Summer Bulbs at Home

 Princess, in the window, looks out and over Richard's garden.

Princess, in the window, looks out and over Richard's garden.

Bulbs, in general, are great for multiple layers in a mixed planting. In an earlier post I covered the spring flowering bulbs that I have planted in my home garden. But the alliums are what slows down the traffic passing by my house. I use many and each flower at different times. In general, alliums like dry soil.  I do keep my garden on the dry side, because if you over irrigate, the bulbs will not come back annually. After years of trial I’ve narrowed it down to the ones I will discuss below.  I use these varieties because they are dramatic and durable in the garden. Allium are discussed in order of flowering sequence.

 The larger alliums pictured here are Globemaster.

The larger alliums pictured here are Globemaster.

Alliums

Allium amplectens ‘Graceful Beauty’ is smallish 12” to 18” and flowers with midseason tulips. It multiples readily and expands into larger clumps.

The larger and dramatic alliums in various shades of purple are the most eye catching. They begin to flower in the third week of May. The blooming starts with Allium Globemaster,’ which has softball-sized heads. It is persistent from year-to-year. It is a medium purple and stands easily three feet high. It is hands down my favorite and if I were to only plant one – this is the one.

  Allium christophii/ (Star of Persia)

Allium christophii/ (Star of Persia)

Shorter in statue and with a more open head is Allium christophii/ (Star of Persia). It is expensive and should be planted by the hundreds. Allium hollandicum ‘Purple Sensation’ flowers along with these and is the same height as Globe Master but with a flower head half the size so the contrast is very nice. I find I can depend on it to flower for two to four years and then it needs to be replanted, but it is an inexpensive bulb.

A new one I trialed this year is Allium ‘Miami’.  It is darker in color with a dome-shaped flower head as opposed to a full sphere.  I liked it very much.  The catalogs say it will perennialize, but we will see next spring.

 The deeper purple alliums pictured here are 'Miami'.

The deeper purple alliums pictured here are 'Miami'.

For mid-July blooming I use Allium ‘Summer Drummer’.  Lavender with a pink slant to the color, it is great planted amongst tall grasses because it grows seven to eight feet.  The grasses will support it as well. I can’t resist cutting a couple of these long-stemmed flowers for my living room coffee table.  They are like stellar bodies and last easily three weeks as a cut flower. Allium sphaerocephalon “Drumstick” with its golf ball-sized head is my second favorite.  Cheap and long booming it mixes with everything in the midsummer garden.  The bees love it them – each head is covered with a dozen bees at a time and I love the sound and activity in the garden.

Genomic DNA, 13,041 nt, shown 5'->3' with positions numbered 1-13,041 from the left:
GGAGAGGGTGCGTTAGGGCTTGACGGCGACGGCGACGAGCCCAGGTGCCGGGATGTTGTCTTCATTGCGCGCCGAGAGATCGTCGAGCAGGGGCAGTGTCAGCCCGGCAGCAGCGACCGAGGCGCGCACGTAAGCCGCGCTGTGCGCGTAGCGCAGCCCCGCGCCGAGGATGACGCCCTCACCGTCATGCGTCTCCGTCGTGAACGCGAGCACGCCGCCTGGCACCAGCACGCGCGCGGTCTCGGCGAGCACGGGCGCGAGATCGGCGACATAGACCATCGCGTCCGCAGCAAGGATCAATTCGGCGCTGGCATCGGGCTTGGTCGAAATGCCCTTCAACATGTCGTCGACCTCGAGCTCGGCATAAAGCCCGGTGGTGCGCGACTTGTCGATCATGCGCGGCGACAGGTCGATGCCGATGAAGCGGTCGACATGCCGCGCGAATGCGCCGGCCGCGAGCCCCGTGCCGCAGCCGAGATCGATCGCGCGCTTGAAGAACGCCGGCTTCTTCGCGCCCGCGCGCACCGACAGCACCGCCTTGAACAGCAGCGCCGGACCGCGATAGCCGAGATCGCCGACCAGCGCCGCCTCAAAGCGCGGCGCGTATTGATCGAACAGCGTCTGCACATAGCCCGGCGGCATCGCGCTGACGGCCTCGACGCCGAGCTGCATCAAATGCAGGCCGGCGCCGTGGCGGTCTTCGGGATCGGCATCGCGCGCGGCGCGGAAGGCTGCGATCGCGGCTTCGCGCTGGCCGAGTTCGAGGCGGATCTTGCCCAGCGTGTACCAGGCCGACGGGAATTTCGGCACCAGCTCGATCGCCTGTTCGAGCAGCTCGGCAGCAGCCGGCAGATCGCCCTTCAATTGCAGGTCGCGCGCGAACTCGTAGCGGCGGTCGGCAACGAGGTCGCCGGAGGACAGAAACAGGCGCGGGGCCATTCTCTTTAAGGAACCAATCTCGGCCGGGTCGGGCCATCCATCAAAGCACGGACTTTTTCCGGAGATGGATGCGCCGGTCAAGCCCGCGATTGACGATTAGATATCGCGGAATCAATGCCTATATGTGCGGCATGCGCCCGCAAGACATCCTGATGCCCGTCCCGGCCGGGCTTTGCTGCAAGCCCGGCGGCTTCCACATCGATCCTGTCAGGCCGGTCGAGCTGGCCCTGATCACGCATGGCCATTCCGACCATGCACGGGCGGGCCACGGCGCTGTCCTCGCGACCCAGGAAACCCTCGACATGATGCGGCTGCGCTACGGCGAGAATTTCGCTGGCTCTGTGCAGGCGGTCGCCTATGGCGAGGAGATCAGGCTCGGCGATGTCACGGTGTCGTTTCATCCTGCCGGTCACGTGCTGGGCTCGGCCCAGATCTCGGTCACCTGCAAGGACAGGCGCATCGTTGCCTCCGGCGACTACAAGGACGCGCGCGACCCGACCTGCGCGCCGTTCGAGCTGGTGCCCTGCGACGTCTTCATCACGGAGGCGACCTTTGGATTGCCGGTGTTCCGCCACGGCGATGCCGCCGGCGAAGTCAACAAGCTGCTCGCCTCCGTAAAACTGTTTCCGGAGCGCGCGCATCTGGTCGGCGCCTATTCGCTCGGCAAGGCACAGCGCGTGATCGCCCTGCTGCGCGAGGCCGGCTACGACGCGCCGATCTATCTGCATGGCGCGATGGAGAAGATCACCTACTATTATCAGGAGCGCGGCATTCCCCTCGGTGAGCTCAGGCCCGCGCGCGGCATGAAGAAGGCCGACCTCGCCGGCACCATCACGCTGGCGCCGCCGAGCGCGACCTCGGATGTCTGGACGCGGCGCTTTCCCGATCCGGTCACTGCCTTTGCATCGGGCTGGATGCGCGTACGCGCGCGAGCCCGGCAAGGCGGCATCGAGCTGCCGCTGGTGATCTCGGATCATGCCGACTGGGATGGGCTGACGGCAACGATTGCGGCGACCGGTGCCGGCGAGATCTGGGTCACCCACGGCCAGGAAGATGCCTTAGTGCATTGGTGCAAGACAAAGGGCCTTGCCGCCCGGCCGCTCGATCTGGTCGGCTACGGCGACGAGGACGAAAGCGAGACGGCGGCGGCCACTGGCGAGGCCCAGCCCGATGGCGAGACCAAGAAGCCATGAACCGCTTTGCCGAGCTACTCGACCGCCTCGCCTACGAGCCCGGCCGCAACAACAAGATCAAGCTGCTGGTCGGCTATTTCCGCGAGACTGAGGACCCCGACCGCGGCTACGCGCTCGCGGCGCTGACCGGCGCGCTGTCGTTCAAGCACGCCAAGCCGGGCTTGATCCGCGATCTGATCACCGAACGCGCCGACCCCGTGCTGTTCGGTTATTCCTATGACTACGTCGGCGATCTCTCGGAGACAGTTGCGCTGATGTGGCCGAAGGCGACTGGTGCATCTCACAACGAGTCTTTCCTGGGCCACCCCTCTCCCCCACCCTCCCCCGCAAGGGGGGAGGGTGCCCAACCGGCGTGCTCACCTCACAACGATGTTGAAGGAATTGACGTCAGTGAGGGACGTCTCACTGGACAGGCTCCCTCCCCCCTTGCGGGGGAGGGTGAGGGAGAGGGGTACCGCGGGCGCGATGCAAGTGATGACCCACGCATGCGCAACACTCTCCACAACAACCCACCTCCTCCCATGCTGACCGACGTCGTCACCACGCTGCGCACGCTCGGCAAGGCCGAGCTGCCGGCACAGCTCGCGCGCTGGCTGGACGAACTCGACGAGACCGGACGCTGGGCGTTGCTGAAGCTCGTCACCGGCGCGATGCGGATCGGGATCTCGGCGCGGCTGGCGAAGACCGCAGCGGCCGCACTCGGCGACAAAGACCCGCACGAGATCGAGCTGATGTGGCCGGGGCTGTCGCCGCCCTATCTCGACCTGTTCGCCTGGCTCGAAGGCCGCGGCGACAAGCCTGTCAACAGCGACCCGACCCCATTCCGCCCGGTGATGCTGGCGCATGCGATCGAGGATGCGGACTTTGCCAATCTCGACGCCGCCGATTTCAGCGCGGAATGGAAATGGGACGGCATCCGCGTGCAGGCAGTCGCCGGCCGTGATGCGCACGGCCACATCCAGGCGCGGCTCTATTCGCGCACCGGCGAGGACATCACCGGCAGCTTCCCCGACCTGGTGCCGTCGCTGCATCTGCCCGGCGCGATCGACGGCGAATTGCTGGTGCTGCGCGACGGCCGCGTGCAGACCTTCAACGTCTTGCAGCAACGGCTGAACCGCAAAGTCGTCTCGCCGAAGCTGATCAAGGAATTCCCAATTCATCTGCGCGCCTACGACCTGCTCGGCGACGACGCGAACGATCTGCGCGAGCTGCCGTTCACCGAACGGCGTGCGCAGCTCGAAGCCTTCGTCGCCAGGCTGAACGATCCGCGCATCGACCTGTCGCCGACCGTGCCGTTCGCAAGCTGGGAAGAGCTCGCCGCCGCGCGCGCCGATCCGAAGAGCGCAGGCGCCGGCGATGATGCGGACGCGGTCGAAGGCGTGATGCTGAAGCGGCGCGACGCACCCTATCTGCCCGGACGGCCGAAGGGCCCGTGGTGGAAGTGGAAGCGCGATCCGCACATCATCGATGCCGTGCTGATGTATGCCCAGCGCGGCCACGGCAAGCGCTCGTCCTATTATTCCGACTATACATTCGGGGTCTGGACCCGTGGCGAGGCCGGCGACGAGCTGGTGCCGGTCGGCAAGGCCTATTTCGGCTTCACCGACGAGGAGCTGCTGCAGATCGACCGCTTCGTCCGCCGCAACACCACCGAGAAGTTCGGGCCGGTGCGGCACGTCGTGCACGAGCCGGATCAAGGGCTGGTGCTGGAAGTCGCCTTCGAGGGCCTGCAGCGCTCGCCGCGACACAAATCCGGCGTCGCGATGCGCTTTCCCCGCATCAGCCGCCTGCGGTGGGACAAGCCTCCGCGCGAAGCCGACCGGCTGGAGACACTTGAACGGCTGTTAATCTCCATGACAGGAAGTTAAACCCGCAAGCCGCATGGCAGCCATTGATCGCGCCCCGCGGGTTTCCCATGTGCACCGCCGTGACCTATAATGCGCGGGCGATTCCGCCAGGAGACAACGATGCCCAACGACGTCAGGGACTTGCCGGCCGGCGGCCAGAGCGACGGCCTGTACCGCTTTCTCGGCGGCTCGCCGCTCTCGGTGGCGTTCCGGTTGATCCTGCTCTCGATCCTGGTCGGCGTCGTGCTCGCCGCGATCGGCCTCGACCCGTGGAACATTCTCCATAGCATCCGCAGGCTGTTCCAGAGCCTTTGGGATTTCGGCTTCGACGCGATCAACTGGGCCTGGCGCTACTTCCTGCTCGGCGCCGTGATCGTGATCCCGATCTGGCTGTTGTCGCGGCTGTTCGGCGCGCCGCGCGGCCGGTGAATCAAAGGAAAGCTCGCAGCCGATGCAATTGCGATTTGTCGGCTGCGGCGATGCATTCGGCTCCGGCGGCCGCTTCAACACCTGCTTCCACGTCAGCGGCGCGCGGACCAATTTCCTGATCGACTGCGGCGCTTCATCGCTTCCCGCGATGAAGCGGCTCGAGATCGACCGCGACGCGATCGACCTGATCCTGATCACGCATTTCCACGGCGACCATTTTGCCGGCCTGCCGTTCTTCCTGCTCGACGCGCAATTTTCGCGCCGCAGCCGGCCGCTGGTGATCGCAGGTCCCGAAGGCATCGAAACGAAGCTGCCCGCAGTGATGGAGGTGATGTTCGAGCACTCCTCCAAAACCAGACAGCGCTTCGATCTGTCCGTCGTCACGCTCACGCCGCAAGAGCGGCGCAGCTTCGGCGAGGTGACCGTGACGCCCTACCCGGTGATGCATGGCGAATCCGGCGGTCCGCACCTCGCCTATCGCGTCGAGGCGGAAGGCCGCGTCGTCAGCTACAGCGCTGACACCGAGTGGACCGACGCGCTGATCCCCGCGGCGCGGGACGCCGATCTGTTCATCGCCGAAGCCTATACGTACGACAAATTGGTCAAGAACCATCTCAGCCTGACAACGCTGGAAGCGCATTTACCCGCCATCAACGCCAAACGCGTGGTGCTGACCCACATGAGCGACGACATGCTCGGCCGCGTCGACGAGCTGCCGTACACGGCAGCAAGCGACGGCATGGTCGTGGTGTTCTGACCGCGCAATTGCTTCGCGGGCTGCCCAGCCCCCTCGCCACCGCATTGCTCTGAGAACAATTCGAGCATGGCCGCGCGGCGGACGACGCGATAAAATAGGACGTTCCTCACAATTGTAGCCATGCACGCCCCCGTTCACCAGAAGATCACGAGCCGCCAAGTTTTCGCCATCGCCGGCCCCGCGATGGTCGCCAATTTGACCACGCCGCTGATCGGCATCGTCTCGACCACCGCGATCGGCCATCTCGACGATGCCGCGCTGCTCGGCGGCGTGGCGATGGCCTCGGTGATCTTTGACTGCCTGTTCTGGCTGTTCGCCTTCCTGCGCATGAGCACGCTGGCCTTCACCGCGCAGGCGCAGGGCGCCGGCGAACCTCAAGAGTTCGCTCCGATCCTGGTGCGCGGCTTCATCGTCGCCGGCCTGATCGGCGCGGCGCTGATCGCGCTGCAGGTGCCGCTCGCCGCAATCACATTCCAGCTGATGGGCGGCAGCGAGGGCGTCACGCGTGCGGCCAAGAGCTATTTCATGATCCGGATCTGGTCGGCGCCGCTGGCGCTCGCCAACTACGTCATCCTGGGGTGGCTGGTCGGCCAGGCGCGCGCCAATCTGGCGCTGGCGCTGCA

A few 'Summer Drummer' bulbs reach for the sky from the left in this photo.  The smaller 'Drumstick' allium can be seen on the right side of the photo.  Note how the spent 'Globemaster' and 'Miami' alliums add character.  

A few 'Summer Drummer' bulbs reach for the sky from the left in this photo.  The smaller 'Drumstick' allium can be seen on the right side of the photo.  Note how the spent 'Globemaster' and 'Miami' alliums add character.  

Allium Relatives

Nectaroscordum siculum and tripedale are allium relatives that flower in early May.  Tall and elegant, with pendulous bell-shaped flowers, they tolerate very light shade. The former is bi-colored mauve and green and the later, green and pink. Nectaroscordum tripedale is rare and pricy but will persist. I add one or two a year at $12-$15 each. Odyssey Bulbs is the only US source I know for it.

 Lily Friso (also goes by Silk Road)

Lily Friso (also goes by Silk Road)

Lillies

Lilies coincide with onion season and there are hundreds to choose from. Lilium ‘Fusion’ is a burnt red and gold blend and makes big clumps quickly.

Lankon’ is an Easter Lily hybrid that has white trumpets with black ink spots; it is very fragrant and grows between six and eight feet. As it is a strong grower, you will need to divide it every three years. Be prepared to harvest it like potatoes! 

Lily Friso (also goes by Silk Road) is a feature on my front hillside and I love it. It’s inexpensive and stands up well with it’s dark and bright pink throats to white petal tips. It is highly fragrant as well and perfumes the sidewalk for passers-bys. It is my favorite for the color, stature, and dramatic appeal. I grow many others but these three are my go to’s.

 ...and no blog post would be complete without a photo of Astro

...and no blog post would be complete without a photo of Astro